The Stipulation and Settlement Agreement of Class Action Claims ("Settlement Agreement"), provides for (1) a Payout Fund to Settlement Class Members of $4,407,500.00; (2) an Attorneys' Fees Award of $1,950,000.00; (3) Named Plaintiffs' Incentive Awards of $7,500 to Plaintiff Cicero and $5,000.00 to Plaintiff Gurevich; (4) claims administration expenses not to exceed $60,000; and (5) litigation costs not to exceed $70,000.00. "Plaintiffs" are defined as All persons who at any time from July 1, 2004, through the [date of preliminary approval] (the "Class Period") were non-exempt employees of Defendant, employed in California and engaged in the installation and/or service of satellite equipment on a piece-rate basis who have not already settled statutory wage or Labor Code claims against Defendant, pursued and recovered a remedy for statutory wage or Labor Code claims with the Division of Labor Standards Enforcement or some other government agency, or pursued and adjudicated a remedy for statutory wage or Labor Code claims with the Division of Labor Standards Enforcement or some other government agency. The "Class Members" (also referred to as the "Class") consist of all Plaintiffs who do not properly elect to exclude themselves from the terms of this Agreement. "Settlement Class Members" are all Class Members who submit a Claim Form/FLSA Consent Form that is approved for payment under the Settlement Agreement. Defendant has identified 6,006 potential Class Members using contact information from its personnel records.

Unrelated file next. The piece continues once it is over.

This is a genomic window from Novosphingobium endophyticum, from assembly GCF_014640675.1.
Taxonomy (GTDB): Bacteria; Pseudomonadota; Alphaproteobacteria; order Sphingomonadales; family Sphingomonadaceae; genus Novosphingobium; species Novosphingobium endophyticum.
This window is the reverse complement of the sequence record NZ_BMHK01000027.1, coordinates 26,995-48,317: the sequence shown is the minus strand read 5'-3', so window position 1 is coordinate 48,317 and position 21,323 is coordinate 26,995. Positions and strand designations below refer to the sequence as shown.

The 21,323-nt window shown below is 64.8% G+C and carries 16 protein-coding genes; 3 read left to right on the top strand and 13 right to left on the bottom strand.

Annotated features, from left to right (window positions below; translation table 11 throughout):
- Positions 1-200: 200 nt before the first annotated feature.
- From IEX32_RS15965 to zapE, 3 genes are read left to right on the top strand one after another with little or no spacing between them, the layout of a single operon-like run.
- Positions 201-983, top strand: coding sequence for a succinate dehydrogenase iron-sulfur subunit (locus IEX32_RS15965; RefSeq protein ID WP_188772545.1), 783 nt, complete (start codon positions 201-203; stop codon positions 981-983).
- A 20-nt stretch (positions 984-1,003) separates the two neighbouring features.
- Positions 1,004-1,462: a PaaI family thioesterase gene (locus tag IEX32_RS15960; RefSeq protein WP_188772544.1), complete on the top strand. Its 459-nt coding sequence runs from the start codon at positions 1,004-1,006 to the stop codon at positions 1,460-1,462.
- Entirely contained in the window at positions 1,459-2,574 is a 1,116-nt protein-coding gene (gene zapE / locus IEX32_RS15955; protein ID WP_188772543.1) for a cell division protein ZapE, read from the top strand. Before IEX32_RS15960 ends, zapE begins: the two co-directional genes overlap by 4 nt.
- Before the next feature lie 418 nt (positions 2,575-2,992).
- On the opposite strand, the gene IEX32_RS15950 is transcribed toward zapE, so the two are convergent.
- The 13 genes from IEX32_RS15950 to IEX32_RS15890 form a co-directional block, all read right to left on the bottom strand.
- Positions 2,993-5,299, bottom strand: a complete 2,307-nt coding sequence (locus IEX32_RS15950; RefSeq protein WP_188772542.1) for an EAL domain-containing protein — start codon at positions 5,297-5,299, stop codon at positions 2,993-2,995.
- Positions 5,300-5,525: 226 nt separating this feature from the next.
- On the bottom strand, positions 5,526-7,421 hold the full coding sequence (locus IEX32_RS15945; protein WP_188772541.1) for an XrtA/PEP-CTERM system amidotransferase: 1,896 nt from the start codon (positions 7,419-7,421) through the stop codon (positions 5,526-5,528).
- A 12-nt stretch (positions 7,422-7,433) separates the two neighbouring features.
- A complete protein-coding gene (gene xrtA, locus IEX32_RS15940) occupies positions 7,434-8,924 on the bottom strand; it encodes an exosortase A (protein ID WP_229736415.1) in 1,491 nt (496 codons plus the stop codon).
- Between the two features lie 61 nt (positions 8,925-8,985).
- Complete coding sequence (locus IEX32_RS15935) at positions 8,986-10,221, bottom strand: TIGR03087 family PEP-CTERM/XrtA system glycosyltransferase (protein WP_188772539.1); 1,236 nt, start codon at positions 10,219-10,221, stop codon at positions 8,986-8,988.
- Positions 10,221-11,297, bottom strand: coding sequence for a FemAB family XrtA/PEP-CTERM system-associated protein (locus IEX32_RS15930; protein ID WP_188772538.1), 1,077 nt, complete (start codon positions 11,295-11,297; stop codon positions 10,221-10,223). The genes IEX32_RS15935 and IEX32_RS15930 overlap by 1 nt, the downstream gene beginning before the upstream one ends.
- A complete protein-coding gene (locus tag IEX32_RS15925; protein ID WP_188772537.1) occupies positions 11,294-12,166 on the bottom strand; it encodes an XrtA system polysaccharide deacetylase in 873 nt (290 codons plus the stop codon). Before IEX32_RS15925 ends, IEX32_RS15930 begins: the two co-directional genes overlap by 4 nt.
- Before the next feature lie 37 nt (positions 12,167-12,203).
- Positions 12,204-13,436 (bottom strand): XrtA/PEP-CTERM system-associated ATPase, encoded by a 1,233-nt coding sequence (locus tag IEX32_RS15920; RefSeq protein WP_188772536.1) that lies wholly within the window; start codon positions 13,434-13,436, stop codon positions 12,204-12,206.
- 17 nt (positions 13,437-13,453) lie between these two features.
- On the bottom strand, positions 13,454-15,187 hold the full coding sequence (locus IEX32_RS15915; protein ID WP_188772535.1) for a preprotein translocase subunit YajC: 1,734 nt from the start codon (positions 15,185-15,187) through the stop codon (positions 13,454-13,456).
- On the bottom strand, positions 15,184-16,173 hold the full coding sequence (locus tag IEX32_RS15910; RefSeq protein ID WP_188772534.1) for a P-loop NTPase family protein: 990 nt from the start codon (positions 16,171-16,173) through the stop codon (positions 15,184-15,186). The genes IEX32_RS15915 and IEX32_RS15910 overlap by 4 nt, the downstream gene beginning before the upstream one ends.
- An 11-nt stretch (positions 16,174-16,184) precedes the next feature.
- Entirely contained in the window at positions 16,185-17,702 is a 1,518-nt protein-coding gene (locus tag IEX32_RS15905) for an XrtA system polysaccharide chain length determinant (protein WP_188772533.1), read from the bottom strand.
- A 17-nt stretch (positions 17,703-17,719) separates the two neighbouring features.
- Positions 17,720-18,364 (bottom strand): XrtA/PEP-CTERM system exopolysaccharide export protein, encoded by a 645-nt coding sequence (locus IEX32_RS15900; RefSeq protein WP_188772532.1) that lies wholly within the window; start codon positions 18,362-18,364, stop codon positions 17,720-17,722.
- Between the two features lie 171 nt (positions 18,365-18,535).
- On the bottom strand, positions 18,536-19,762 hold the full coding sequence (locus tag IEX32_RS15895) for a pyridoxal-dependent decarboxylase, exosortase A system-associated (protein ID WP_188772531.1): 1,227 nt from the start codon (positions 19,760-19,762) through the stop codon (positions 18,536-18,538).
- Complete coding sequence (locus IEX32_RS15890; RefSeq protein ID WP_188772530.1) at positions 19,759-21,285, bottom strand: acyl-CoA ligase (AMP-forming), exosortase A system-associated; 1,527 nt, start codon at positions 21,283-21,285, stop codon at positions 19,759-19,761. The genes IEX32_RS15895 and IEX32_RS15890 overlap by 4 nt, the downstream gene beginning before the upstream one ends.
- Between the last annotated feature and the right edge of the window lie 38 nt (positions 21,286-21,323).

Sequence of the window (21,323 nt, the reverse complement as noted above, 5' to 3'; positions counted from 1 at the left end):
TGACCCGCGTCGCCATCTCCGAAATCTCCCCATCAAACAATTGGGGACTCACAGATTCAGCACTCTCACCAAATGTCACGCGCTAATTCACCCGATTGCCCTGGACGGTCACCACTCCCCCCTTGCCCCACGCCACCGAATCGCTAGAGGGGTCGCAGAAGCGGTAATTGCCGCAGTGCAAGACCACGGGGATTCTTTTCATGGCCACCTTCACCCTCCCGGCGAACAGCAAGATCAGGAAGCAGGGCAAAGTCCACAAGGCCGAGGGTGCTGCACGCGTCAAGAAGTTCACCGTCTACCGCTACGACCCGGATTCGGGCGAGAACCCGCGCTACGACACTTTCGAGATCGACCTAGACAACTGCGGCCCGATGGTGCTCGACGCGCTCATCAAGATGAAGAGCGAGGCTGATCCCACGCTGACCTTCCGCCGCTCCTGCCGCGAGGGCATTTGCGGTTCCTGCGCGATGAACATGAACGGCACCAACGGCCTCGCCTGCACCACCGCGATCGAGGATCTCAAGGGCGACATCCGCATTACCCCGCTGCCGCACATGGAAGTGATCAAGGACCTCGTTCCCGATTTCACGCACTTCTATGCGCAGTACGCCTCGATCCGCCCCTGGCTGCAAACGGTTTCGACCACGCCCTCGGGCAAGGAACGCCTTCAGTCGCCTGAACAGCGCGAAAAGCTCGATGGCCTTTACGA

The Gross Settlement Amounts will be allocated among the Settlement Class Members, i.e. Class Members who timely complete and return a Claim Form/FLSA Consent Form, based upon the number of weeks each class member worked during the class period for an estimated payment of $17.24 per work week. Potential Class Members were given a chance to opt out or object to the settlement by submitting a written request for exclusion within forty-five (45) days after the notice was mailed.

Notices were initially mailed to 6,006 potential Class Members, and as of June 3, 2010, 2,328 Claim Forms and 6 Opt-Out Requests were returned. The 2,328 participating Settlement Class Members account for 61.9 % percent of the total weeks worked by all Plaintiffs. To the extent that Class Members do not submit claim forms for their provisional share of the fund, the unclaimed share shall be redistributed to the class members who make timely claims on a proportional basis.